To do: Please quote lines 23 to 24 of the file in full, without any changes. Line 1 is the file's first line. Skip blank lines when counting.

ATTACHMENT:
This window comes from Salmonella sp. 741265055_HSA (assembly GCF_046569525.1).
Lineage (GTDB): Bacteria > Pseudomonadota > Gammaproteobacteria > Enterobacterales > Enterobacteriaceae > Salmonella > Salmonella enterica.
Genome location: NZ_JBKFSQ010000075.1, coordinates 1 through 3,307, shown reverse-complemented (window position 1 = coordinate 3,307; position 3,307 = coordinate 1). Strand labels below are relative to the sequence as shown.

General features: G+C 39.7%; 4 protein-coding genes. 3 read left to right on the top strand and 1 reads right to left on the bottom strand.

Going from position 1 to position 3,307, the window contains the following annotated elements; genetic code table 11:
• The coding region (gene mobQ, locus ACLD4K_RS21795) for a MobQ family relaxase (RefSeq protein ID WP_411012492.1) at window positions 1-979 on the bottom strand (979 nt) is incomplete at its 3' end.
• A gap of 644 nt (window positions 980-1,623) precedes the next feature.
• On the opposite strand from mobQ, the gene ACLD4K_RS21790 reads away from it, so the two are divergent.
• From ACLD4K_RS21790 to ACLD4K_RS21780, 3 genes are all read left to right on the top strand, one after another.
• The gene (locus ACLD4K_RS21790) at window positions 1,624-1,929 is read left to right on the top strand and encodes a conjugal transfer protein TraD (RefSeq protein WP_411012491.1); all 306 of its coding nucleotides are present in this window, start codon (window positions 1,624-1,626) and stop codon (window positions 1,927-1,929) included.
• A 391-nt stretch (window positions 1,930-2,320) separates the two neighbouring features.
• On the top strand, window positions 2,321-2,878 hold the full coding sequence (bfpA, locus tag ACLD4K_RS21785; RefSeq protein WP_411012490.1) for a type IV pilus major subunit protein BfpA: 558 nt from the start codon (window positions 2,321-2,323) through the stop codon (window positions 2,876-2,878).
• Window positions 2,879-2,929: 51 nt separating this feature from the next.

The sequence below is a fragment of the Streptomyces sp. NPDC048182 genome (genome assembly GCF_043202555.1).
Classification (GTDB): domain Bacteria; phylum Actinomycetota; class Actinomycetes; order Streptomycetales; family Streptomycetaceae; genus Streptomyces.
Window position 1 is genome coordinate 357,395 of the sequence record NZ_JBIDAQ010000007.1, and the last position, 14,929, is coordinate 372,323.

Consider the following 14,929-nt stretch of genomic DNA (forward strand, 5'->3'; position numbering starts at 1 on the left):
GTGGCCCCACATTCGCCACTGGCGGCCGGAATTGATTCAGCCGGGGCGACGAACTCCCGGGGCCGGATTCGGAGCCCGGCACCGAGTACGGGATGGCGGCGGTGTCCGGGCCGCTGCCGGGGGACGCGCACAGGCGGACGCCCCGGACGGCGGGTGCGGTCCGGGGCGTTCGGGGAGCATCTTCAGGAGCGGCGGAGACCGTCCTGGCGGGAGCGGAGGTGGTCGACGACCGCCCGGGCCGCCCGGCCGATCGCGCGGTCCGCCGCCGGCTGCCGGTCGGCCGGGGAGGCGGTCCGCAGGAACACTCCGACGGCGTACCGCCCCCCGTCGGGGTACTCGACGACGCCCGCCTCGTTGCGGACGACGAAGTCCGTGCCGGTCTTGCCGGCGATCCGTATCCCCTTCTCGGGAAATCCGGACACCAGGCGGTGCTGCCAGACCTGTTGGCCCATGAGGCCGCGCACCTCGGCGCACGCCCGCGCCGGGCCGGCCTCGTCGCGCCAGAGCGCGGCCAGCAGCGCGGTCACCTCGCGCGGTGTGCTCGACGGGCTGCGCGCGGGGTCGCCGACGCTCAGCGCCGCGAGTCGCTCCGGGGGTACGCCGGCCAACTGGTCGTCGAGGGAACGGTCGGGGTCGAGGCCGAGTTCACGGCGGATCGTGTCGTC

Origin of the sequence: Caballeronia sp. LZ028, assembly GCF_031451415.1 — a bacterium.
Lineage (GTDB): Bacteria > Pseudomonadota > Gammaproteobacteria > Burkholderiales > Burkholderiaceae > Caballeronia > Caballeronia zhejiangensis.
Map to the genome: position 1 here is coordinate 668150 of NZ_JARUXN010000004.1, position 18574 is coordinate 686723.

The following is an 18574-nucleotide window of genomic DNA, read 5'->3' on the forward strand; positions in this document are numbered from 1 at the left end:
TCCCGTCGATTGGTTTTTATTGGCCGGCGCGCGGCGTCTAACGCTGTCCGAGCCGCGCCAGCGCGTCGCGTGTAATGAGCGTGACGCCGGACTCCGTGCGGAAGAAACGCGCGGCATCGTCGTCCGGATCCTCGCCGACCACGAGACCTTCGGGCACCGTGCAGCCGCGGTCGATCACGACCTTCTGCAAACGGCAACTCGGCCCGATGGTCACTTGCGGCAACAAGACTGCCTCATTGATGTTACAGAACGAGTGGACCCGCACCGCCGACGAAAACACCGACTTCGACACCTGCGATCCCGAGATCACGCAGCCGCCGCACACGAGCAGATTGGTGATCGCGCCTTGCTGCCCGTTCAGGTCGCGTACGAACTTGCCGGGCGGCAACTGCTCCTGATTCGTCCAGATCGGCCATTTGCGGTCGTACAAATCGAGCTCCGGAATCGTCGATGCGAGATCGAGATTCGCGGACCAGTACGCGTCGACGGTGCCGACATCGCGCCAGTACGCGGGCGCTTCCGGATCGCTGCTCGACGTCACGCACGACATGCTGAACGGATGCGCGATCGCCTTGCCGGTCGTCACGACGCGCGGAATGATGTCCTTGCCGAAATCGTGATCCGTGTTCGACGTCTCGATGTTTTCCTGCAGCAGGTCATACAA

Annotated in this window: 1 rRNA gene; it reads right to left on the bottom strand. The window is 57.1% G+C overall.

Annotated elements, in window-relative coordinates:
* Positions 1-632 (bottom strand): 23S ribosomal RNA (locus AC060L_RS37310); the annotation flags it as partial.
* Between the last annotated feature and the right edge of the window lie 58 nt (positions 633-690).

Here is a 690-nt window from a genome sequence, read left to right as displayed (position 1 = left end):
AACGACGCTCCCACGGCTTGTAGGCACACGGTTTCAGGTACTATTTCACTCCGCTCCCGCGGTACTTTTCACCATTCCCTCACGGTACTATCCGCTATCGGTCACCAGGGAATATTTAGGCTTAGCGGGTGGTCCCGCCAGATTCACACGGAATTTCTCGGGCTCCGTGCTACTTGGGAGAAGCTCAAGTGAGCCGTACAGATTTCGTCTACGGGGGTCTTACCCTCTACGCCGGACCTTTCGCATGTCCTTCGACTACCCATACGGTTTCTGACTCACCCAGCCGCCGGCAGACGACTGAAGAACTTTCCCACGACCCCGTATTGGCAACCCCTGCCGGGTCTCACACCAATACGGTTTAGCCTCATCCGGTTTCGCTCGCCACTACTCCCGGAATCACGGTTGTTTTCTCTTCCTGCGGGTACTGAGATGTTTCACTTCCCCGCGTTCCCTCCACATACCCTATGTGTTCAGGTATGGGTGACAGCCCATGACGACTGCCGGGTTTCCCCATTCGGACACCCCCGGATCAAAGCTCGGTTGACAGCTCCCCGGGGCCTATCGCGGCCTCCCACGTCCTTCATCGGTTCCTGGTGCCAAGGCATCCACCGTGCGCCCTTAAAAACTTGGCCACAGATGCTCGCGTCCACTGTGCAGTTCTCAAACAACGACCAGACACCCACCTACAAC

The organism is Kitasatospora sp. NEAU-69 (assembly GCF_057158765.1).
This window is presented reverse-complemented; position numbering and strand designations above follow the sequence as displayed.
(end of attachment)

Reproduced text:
TCCCGTCGATTGGTTTTTATTGGCCGGCGCGCGGCGTCTAACGCTGTCCGAGCCGCGCCAGCGCGTCGCGTGTAATGAGCGTGACGCCGGACTCCGTGCGGAAGAAACGCGCGGCATCGTCGTCCGGATCCTCGCCGACCACGAGACCTTCGGGCACCGTGCAGCCGCGGTCGATCACGACCTTCTGCAAACGGCAACTCGGCCCGATGGTCACTTGCGGCAACAAGACTGCCTCATTGATGTTACAGAACGAGTGGACCCGCACCGCCGACGAAAACACCGACTTCGACACCTGCGATCCCGAGATCACGCAGCCGCCGCACACGAGCAGATTGGTGATCGCGCCTTGCTGCCCGTTCAGGTCGCGTACGAACTTGCCGGGCGGCAACTGCTCCTGATTCGTCCAGATCGGCCATTTGCGGTCGTACAAATCGAGCTCCGGAATCGTCGATGCGAGATCGAGATTCGCGGACCAGTACGCGTCGACGGTGCCGACATCGCGCCAGTACGCGGGCGCTTCCGGATCGCTGCTCGACGTCACGCACGACATGCTGAACGGATGCGCGATCGCCTTGCCGGTCGTCACGACGCGCGGAATGATGTCCTTGCCGAAATCGTGATCCGTGTTCGACGTCTCGATGTTTTCCTGCAGCAGGTCATACAA

Annotated in this window: 1 rRNA gene; it reads right to left on the bottom strand. The window is 57.1% G+C overall.